The Socratic tradition suggests that it is a fundamental responsibility that falls on university teachers to both introduce their students to the basics of good thinking and writing and to ‘turn them on’ to the challenge of curiosity and the delights of thinking.
For Watts, higher education as a basic entitlement of citizenship. And to make sure everyone benefits, he argues that academics have an obligation to make their work as accessible as possible. Curiously, Leo Strauss reached exactly the opposite conclusion.
Strauss, Straussians and the neoconservatives
Strauss did not believe that it was healthy for a society to expose the majority of its citizens to Socratic scepticism. As Thomas Pangle writes:
Socratic skepticism threatens always to weaken the citizenry’s attachment to authoritative moral and religious opinion, whose deep-rooted, habitual or tradition-grounded, hold on the heart is an essential basis for healthy politics, especially in public-spirited republican society.
The ‘godfather of neoconservatism‘, Irving Kristol, agrees. He says that Strauss:
…was an intellectual aristocrat who thought that the truth could make some minds free, but he was convinced that there was an inherent conflict between philosophic truth and the political order, and that the popularization and vulgarization of these truths might import unease, turmoil, and the release of popular passions hitherto held in check by tradition and religion — with utterly unpredictable, but mostly negative, consequences (p 8).
Peter Saunders takes a similar line. He argues that capitalism "needs symbols to legitimate the inequalities of condition which arise from market transactions, and it needs a core set of values which can bind people together through ties of mutual obligation and social responsibility" (p 119).
Saunders doesn’t offer a philosophical defence of these core values. As a sociologist he stays on his side of the fact/value dichotomy. All he is saying is that society will fall apart unless we find a way of convincing citizens that capitalism is a fair system and that they have an obligation to take responsibility for their own welfare. This is an empirical claim which appeals to shared interests. Saunders doesn’t need to justify his moral claims to make his argument work.
If the neoconservatives are right then liberal education and Socratic questioning must remain an elite pursuit. Strauss himself argued that every political society is founded on opinion rather than on knowledge (p x). Neither social science nor philosophy can justify the values on which society depends.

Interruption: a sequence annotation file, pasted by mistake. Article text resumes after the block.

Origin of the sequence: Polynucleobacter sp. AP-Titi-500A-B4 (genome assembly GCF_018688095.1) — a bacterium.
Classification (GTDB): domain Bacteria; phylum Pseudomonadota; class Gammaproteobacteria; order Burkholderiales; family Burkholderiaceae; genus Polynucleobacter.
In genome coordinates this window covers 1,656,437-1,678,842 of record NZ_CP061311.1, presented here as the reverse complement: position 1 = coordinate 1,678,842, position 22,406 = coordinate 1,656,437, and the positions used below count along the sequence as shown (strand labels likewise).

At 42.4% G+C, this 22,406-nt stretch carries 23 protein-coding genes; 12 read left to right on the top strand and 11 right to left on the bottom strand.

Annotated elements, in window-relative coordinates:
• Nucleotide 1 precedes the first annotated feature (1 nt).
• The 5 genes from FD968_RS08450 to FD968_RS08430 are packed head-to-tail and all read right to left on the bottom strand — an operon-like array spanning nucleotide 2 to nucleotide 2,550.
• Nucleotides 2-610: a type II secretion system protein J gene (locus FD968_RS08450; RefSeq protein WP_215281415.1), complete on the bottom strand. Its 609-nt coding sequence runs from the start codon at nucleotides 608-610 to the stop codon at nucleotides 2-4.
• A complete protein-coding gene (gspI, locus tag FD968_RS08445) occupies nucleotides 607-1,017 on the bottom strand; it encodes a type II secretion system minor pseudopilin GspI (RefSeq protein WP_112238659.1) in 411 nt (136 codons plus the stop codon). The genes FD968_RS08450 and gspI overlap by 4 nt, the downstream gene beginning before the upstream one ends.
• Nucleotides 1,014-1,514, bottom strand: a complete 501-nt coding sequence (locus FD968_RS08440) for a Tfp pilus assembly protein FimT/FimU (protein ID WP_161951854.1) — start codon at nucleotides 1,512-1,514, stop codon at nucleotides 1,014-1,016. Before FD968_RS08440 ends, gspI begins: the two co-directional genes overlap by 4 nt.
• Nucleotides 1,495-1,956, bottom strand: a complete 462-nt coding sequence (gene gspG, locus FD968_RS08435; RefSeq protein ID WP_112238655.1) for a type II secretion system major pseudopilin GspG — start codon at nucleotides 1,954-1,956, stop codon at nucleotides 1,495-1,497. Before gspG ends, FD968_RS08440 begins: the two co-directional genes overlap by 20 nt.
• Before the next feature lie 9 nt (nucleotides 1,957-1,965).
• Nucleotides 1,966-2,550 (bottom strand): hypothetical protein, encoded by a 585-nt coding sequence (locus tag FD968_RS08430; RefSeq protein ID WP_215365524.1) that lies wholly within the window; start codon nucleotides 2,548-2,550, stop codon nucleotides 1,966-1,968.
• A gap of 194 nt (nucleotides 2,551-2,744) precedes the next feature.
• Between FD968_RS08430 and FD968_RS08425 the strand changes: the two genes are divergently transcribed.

Neither Athens or Jerusalem
Unlike Saunders, Watts needs to defend his ideas of right and wrong. He suggests a morality based around Martha Nussbaum’s idea of human flourishing. But this suggestion seems more like a pragmatic bit of political strategy than a serious philosophical justification.
In criticising the community sector’s response to neoconservatism and neoliberalism, Watts ignores role of church-based welfare agencies. Unlike secular social scientists, most Christian welfare advocates don’t buy into the idea of moral relativism or anything-goes-liberalism. Their values are grounded in their faith. And as Kevin Rudd argues, there is no necessary connection between Christianity and conservatism.
But perhaps Watts thinks that appeals to faith will lead to division and intolerance. Political appeals based on religious belief are appeals to particular faith traditions while a modern multicultural nation like Australia is made up of people from a diversity of traditions. A philosophy which appeals to reason could potentially offer a universal justification of values — one which does not depend on membership of a particular community. But this is exactly what Strauss and the neoconservatives reject.
The belief that moral values ought to guide politics is destructive when it is combined with the Straussian idea that values are internal to particular communities and traditions. It fuels the culture war and encourages political leaders to see terrorism as a symptom of a ‘clash of civilizations’ that the West needs to win.
Watts should think again about liberalism. Rather than being a value-based ideology, liberalism is a practical response to moral conflict. Since our values cannot be justified by philosophical argument and our opponents cannot (or should not) be destroyed liberals argue that values are a private rather than a public matter. Liberals do not say that all values are equally valid — anyone who believes that is a nihilist. Nor do they argue against shared social norms — just as long as these are not enforced by the state. What liberalism offers is a set of institutions and habits that can allow each of us to live according to our own values without destroying each other. That is why the only thing that liberalism cannot tolerate is freedom for people place more value on the destruction of enemies than they do on the continuation of their own way of life.
* This seems to be one of Watts’ favourite quotes. I’ve seen him use versions of it in Arena Magazine (issue 42 p 22), the Australian Journal of Political Science (vol 36 No 1 p 173), a paper on youth violence, and in a textbook. I expected to find it here, but I just can’t see it. Does anyone know where it comes from?